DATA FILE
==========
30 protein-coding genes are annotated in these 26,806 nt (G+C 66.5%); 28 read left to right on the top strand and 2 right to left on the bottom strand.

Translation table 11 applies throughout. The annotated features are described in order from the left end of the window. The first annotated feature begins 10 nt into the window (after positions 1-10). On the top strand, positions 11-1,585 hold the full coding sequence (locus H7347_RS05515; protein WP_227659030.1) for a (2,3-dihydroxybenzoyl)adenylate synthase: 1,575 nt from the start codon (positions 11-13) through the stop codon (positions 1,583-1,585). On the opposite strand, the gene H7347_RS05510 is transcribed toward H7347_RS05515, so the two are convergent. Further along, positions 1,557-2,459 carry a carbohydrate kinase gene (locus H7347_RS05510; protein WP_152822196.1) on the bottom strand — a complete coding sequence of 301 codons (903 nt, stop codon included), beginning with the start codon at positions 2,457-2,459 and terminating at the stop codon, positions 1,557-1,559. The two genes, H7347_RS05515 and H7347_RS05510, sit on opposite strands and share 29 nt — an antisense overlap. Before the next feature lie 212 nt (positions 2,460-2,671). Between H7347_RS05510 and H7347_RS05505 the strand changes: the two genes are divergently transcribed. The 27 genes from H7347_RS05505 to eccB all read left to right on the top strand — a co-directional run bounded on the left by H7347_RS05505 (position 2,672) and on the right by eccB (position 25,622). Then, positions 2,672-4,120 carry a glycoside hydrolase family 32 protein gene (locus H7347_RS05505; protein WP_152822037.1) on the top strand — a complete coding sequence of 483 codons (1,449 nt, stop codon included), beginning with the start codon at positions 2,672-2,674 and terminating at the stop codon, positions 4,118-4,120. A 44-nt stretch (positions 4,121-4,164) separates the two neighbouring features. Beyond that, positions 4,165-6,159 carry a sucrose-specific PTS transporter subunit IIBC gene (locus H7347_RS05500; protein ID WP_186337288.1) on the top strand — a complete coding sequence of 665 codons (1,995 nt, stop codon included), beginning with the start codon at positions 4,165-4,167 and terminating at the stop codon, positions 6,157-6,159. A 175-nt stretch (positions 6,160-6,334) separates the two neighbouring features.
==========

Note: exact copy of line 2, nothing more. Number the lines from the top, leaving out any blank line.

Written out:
Translation table 11 applies throughout. The annotated features are described in order from the left end of the window. The first annotated feature begins 10 nt into the window (after positions 1-10). On the top strand, positions 11-1,585 hold the full coding sequence (locus H7347_RS05515; protein WP_227659030.1) for a (2,3-dihydroxybenzoyl)adenylate synthase: 1,575 nt from the start codon (positions 11-13) through the stop codon (positions 1,583-1,585). On the opposite strand, the gene H7347_RS05510 is transcribed toward H7347_RS05515, so the two are convergent. Further along, positions 1,557-2,459 carry a carbohydrate kinase gene (locus H7347_RS05510; protein WP_152822196.1) on the bottom strand — a complete coding sequence of 301 codons (903 nt, stop codon included), beginning with the start codon at positions 2,457-2,459 and terminating at the stop codon, positions 1,557-1,559. The two genes, H7347_RS05515 and H7347_RS05510, sit on opposite strands and share 29 nt — an antisense overlap. Before the next feature lie 212 nt (positions 2,460-2,671). Between H7347_RS05510 and H7347_RS05505 the strand changes: the two genes are divergently transcribed. The 27 genes from H7347_RS05505 to eccB all read left to right on the top strand — a co-directional run bounded on the left by H7347_RS05505 (position 2,672) and on the right by eccB (position 25,622). Then, positions 2,672-4,120 carry a glycoside hydrolase family 32 protein gene (locus H7347_RS05505; protein WP_152822037.1) on the top strand — a complete coding sequence of 483 codons (1,449 nt, stop codon included), beginning with the start codon at positions 2,672-2,674 and terminating at the stop codon, positions 4,118-4,120. A 44-nt stretch (positions 4,121-4,164) separates the two neighbouring features. Beyond that, positions 4,165-6,159 carry a sucrose-specific PTS transporter subunit IIBC gene (locus H7347_RS05500; protein ID WP_186337288.1) on the top strand — a complete coding sequence of 665 codons (1,995 nt, stop codon included), beginning with the start codon at positions 4,165-4,167 and terminating at the stop codon, positions 6,157-6,159. A 175-nt stretch (positions 6,160-6,334) separates the two neighbouring features.